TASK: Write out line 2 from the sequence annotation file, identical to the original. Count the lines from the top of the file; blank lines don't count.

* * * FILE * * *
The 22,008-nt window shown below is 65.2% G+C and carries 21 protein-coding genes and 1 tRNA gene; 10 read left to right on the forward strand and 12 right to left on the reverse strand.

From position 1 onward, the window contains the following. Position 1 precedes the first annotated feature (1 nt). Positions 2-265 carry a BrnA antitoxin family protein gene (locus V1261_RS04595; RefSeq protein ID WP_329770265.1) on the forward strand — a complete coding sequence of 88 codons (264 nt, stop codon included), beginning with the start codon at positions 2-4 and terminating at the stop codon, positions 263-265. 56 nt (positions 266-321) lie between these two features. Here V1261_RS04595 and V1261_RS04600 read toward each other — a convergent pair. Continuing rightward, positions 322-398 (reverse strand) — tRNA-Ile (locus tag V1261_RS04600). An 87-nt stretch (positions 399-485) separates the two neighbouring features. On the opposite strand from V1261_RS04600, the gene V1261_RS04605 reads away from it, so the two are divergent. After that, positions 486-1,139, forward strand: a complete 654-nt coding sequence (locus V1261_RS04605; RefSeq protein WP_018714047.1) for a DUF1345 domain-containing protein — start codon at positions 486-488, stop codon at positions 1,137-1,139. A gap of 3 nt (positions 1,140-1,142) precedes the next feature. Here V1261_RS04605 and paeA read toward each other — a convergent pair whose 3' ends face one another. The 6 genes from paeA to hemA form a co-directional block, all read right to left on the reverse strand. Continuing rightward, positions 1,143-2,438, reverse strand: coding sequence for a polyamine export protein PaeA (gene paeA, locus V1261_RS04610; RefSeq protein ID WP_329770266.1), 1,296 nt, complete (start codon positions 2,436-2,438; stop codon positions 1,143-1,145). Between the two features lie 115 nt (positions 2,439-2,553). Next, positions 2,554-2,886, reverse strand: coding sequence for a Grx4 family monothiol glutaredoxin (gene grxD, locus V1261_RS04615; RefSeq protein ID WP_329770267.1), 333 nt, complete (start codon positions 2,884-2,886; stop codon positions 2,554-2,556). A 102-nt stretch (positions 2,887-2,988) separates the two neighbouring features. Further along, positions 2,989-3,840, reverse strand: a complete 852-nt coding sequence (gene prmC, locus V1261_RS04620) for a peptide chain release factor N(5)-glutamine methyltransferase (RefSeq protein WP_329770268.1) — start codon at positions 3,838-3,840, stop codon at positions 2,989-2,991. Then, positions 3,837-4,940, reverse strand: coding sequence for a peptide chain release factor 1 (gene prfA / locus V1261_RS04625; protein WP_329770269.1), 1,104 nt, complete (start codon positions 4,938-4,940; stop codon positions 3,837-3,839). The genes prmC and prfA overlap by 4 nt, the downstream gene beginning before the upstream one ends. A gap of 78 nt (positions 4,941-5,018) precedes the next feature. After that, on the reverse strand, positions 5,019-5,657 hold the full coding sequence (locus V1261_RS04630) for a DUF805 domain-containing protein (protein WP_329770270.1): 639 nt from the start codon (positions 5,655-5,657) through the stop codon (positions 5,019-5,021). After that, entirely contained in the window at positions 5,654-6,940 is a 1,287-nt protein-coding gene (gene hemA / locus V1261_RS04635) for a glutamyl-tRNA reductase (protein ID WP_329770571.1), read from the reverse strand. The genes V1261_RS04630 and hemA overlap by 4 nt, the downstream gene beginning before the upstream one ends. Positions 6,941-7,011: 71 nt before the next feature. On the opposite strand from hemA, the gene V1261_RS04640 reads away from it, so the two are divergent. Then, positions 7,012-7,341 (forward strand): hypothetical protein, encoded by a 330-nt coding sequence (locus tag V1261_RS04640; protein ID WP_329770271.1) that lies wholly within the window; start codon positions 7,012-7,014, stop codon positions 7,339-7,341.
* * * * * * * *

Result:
From position 1 onward, the window contains the following. Position 1 precedes the first annotated feature (1 nt). Positions 2-265 carry a BrnA antitoxin family protein gene (locus V1261_RS04595; RefSeq protein ID WP_329770265.1) on the forward strand — a complete coding sequence of 88 codons (264 nt, stop codon included), beginning with the start codon at positions 2-4 and terminating at the stop codon, positions 263-265. 56 nt (positions 266-321) lie between these two features. Here V1261_RS04595 and V1261_RS04600 read toward each other — a convergent pair. Continuing rightward, positions 322-398 (reverse strand) — tRNA-Ile (locus tag V1261_RS04600). An 87-nt stretch (positions 399-485) separates the two neighbouring features. On the opposite strand from V1261_RS04600, the gene V1261_RS04605 reads away from it, so the two are divergent. After that, positions 486-1,139, forward strand: a complete 654-nt coding sequence (locus V1261_RS04605; RefSeq protein WP_018714047.1) for a DUF1345 domain-containing protein — start codon at positions 486-488, stop codon at positions 1,137-1,139. A gap of 3 nt (positions 1,140-1,142) precedes the next feature. Here V1261_RS04605 and paeA read toward each other — a convergent pair whose 3' ends face one another. The 6 genes from paeA to hemA form a co-directional block, all read right to left on the reverse strand. Continuing rightward, positions 1,143-2,438, reverse strand: coding sequence for a polyamine export protein PaeA (gene paeA, locus V1261_RS04610; RefSeq protein ID WP_329770266.1), 1,296 nt, complete (start codon positions 2,436-2,438; stop codon positions 1,143-1,145). Between the two features lie 115 nt (positions 2,439-2,553). Next, positions 2,554-2,886, reverse strand: coding sequence for a Grx4 family monothiol glutaredoxin (gene grxD, locus V1261_RS04615; RefSeq protein ID WP_329770267.1), 333 nt, complete (start codon positions 2,884-2,886; stop codon positions 2,554-2,556). A 102-nt stretch (positions 2,887-2,988) separates the two neighbouring features. Further along, positions 2,989-3,840, reverse strand: a complete 852-nt coding sequence (gene prmC, locus V1261_RS04620) for a peptide chain release factor N(5)-glutamine methyltransferase (RefSeq protein WP_329770268.1) — start codon at positions 3,838-3,840, stop codon at positions 2,989-2,991. Then, positions 3,837-4,940, reverse strand: coding sequence for a peptide chain release factor 1 (gene prfA / locus V1261_RS04625; protein WP_329770269.1), 1,104 nt, complete (start codon positions 4,938-4,940; stop codon positions 3,837-3,839). The genes prmC and prfA overlap by 4 nt, the downstream gene beginning before the upstream one ends. A gap of 78 nt (positions 4,941-5,018) precedes the next feature. After that, on the reverse strand, positions 5,019-5,657 hold the full coding sequence (locus V1261_RS04630) for a DUF805 domain-containing protein (protein WP_329770270.1): 639 nt from the start codon (positions 5,655-5,657) through the stop codon (positions 5,019-5,021). After that, entirely contained in the window at positions 5,654-6,940 is a 1,287-nt protein-coding gene (gene hemA / locus V1261_RS04635) for a glutamyl-tRNA reductase (protein ID WP_329770571.1), read from the reverse strand. The genes V1261_RS04630 and hemA overlap by 4 nt, the downstream gene beginning before the upstream one ends. Positions 6,941-7,011: 71 nt before the next feature. On the opposite strand from hemA, the gene V1261_RS04640 reads away from it, so the two are divergent. Then, positions 7,012-7,341 (forward strand): hypothetical protein, encoded by a 330-nt coding sequence (locus tag V1261_RS04640; protein ID WP_329770271.1) that lies wholly within the window; start codon positions 7,012-7,014, stop codon positions 7,339-7,341.